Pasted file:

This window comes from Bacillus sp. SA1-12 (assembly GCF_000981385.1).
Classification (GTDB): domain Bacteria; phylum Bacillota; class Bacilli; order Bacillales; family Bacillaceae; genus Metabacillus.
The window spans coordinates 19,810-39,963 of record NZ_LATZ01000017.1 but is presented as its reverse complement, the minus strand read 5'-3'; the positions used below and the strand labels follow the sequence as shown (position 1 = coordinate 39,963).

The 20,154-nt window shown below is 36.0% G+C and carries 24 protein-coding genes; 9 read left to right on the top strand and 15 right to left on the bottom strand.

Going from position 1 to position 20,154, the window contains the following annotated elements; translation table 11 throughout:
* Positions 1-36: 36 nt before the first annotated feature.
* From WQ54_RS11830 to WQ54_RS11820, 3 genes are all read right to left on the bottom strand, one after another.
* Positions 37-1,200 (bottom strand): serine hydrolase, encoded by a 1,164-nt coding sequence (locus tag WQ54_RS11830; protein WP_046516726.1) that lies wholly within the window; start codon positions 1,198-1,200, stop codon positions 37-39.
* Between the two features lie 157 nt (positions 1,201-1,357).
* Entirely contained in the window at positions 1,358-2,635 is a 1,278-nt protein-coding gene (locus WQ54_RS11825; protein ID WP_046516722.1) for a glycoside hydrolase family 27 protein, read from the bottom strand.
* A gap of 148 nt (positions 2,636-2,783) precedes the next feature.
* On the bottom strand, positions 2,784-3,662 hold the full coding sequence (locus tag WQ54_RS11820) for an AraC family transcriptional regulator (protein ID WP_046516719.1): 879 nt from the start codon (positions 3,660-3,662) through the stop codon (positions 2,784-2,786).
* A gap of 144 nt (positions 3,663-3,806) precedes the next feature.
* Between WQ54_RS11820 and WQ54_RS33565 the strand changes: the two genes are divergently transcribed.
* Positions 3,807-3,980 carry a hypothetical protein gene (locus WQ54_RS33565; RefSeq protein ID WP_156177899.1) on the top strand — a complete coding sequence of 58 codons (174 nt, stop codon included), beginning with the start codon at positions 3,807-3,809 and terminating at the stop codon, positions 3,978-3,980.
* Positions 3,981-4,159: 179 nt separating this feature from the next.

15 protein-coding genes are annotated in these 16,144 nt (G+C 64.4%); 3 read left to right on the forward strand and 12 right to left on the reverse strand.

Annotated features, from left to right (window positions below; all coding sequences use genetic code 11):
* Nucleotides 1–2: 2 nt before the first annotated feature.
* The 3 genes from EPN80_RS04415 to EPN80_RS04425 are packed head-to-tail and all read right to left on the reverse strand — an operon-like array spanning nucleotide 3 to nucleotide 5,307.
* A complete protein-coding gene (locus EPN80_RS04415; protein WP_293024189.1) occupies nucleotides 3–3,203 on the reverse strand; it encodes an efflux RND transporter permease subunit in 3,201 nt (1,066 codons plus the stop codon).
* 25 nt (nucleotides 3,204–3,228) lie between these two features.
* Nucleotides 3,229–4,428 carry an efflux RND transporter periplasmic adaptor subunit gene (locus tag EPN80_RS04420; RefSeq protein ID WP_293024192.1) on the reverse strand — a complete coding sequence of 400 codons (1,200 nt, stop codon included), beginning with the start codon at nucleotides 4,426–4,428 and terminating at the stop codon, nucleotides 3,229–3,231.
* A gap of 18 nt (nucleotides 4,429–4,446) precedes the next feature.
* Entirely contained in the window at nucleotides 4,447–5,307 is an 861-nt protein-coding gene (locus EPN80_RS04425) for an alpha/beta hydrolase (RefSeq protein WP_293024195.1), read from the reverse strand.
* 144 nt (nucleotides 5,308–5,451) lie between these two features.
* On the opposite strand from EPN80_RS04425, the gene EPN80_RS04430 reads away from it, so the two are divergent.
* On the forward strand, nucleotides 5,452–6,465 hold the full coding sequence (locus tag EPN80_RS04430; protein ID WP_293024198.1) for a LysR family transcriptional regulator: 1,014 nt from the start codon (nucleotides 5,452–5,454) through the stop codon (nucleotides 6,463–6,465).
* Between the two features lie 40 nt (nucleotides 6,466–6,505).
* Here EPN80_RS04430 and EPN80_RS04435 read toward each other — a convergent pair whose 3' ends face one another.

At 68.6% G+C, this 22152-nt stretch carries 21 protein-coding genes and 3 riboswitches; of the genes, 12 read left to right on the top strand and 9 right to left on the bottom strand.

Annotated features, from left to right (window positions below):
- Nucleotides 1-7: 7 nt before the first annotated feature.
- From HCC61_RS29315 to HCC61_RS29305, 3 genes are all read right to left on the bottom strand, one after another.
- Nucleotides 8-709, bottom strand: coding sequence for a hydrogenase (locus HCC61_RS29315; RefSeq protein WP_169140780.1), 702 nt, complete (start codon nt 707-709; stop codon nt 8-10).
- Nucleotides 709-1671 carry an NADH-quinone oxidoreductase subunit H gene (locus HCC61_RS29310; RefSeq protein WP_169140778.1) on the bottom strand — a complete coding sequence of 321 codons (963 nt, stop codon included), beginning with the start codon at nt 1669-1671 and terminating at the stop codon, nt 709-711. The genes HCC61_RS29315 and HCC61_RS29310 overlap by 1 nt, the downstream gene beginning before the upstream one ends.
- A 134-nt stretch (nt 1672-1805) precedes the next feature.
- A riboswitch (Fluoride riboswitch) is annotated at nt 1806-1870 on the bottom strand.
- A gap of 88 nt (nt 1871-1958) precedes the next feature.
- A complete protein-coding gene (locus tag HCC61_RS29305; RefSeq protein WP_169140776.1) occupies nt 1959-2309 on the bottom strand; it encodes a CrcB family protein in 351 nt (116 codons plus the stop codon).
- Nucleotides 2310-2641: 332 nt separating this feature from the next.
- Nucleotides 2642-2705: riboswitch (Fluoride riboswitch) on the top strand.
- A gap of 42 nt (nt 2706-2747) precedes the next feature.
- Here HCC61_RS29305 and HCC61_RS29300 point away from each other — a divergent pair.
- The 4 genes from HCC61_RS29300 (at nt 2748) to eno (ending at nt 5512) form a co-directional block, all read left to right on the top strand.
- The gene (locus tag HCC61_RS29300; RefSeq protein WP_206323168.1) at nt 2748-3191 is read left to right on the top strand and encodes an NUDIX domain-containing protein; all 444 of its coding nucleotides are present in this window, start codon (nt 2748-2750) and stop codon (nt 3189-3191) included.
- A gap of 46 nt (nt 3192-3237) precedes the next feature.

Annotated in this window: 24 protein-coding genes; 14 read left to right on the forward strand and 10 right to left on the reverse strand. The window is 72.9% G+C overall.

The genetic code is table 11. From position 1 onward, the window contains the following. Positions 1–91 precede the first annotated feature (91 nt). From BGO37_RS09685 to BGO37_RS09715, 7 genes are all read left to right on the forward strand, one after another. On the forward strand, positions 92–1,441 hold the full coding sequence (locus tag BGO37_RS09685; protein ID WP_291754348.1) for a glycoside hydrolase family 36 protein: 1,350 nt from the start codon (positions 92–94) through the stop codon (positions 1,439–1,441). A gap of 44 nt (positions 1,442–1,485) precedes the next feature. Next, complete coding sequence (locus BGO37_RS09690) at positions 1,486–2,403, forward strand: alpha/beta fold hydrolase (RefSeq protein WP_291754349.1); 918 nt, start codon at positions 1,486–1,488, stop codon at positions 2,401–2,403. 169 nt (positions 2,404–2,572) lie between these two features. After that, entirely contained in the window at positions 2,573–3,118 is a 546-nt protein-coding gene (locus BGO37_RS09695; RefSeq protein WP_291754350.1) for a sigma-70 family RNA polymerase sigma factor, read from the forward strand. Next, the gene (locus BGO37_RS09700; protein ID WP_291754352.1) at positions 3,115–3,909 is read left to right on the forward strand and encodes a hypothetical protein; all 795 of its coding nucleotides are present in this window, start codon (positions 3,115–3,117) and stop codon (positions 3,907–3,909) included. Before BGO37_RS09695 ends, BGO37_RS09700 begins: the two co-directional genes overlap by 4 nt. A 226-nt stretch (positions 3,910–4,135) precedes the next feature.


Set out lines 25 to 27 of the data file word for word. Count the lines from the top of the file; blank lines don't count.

* Entirely contained in the window at nucleotides 4,447–5,307 is an 861-nt protein-coding gene (locus EPN80_RS04425) for an alpha/beta hydrolase (RefSeq protein WP_293024195.1), read from the reverse strand.
* 144 nt (nucleotides 5,308–5,451) lie between these two features.
* On the opposite strand from EPN80_RS04425, the gene EPN80_RS04430 reads away from it, so the two are divergent.